Financial Analysis for Strategic Management Seminar
Rex C. Mitchell, Ph.D.

You can not hope to do strategic management work for an organization without understanding its financial condition, which requires analysis of the financial data available. You need to do financial analysis as part of your diagnosis. Your analysis and conclusions will be useful also when you proceed to formulation and implementation. However, don't panic, you do not need sophisticated, esoteric skills in financial analysis for this course, or even most applied strategic management.

There are two main aspects of financial analysis for strategic management: historical and future. Each requires some modest calculations plus, most importantly, comparisons and thought to develop conclusions from your numbers.


For cases, you start with the financial data provided, usually balance sheets and income statements for several years. You can learn some things by inspection, e.g., general trends. Pay particular attention to trends in sales, COGS (cost of goods sold), net profits, liabilities, shareholder equity, and total assets. It can be useful to convert the statements to common size statements by expressing the entries in the income statements as percentages of sales and the entries in the balance sheets as percentages of total assets; this makes it much easier to identify trends and compare with competitors.

Next, you should do some ratio analysis, looking at some of the key ratios in each of the four main categories (profitability, leverage, liquidity, activity) plus a few other ratios - all over several years. You should understand why it is important to look at each of these types of ratios (specifically, the first four). Ratios provide additional insight about trends in the financial condition of the company. Which ratios you choose may vary somewhat, depending on your preferences and, especially, what competitor/industry financial data you have for comparison. For the class, usually 1-2 ratios for each category will be sufficient. Here are some ratios I often like to consider:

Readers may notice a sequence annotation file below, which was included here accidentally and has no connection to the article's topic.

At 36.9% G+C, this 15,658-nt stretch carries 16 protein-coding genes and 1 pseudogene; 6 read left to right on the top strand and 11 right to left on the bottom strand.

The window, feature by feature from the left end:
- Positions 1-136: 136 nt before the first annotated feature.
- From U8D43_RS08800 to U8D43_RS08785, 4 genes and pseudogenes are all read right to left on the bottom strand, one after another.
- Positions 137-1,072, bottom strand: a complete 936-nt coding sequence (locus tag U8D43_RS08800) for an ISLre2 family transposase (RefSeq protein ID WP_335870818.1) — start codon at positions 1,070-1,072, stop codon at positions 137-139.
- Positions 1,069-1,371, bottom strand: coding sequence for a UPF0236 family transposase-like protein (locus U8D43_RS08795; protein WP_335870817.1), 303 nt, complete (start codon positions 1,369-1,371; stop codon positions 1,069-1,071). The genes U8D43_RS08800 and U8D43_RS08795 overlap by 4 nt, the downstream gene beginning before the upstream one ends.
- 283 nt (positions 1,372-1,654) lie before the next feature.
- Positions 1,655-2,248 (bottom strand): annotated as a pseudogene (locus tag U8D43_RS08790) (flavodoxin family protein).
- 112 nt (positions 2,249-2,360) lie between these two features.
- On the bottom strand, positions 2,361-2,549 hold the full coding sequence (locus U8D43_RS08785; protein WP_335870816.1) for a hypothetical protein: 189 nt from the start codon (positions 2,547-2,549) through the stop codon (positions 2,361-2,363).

1. Profitability Ratios:
All organizations should care about profits or the equivalent. Even non-profits must maintain a stable balance between revenue and costs, often setting goals to increase their reserves. Average profitability levels vary widely for different industries. In a good year, the average net profit margin for all U.S. manufacturing firms is in the range of 5 percent and the average ROI is in the range of 15 percent.

  1. net profit margin: widely used for comparisons, shows ability of a firm to keep its costs in line with its selling prices (calculation: net profit after taxes/sales)
  2. return on stockholders' equity (ROE): commonly used as a general indicator of return on the book value of shareholders' investment; not appropriate for comparing high-leverage firms with low-leverage firms; watch out for different definitions of "equity" (net profit after taxes/shareholders' equity {which is sometimes called "net worth" or "book value"})
  3. return on investment (also "return on total assets") (ROI): another, more comprehensive measure of return on investment, showing the return on all the assets under the control of management, regardless of source of financing (net profit after taxes/total assets)

2. Leverage Ratios
Leverage refers to the use of debt in a firm's capital structure. A highly leveraged firm will have a large amount of debt relative to stockholders' equity. Higher leverage increases the potential return on equity during good times, but also increases the risk during bad times. Leverage is an important indicator of a firm's ability to obtain additional funds through debt financing.

  1. debt to equity: measures the relative amount of financing from debt (creditors) to that from equity (owners); as a very rough guideline, should not exceed about 1.0 (total debt/shareholders' equity) {...sometimes you will find data for total liabilities/shareholders' equity}
  2. debt to assets: an alternative to #a; usually pick #a or this (#b) depending on comparative data available (total debt/total assets)
  3. times interest earned: indicator of ability to meet interest payments; especially important for highly leveraged firms (profit before interest and taxes/interest expense)

3. Liquidity Ratios
This indicates the ability of a firm to meet its short-term financial obligations. Excessively low ratios indicate problems. Excessively high ratios indicate the firm is over-conservative in using its current assets wisely.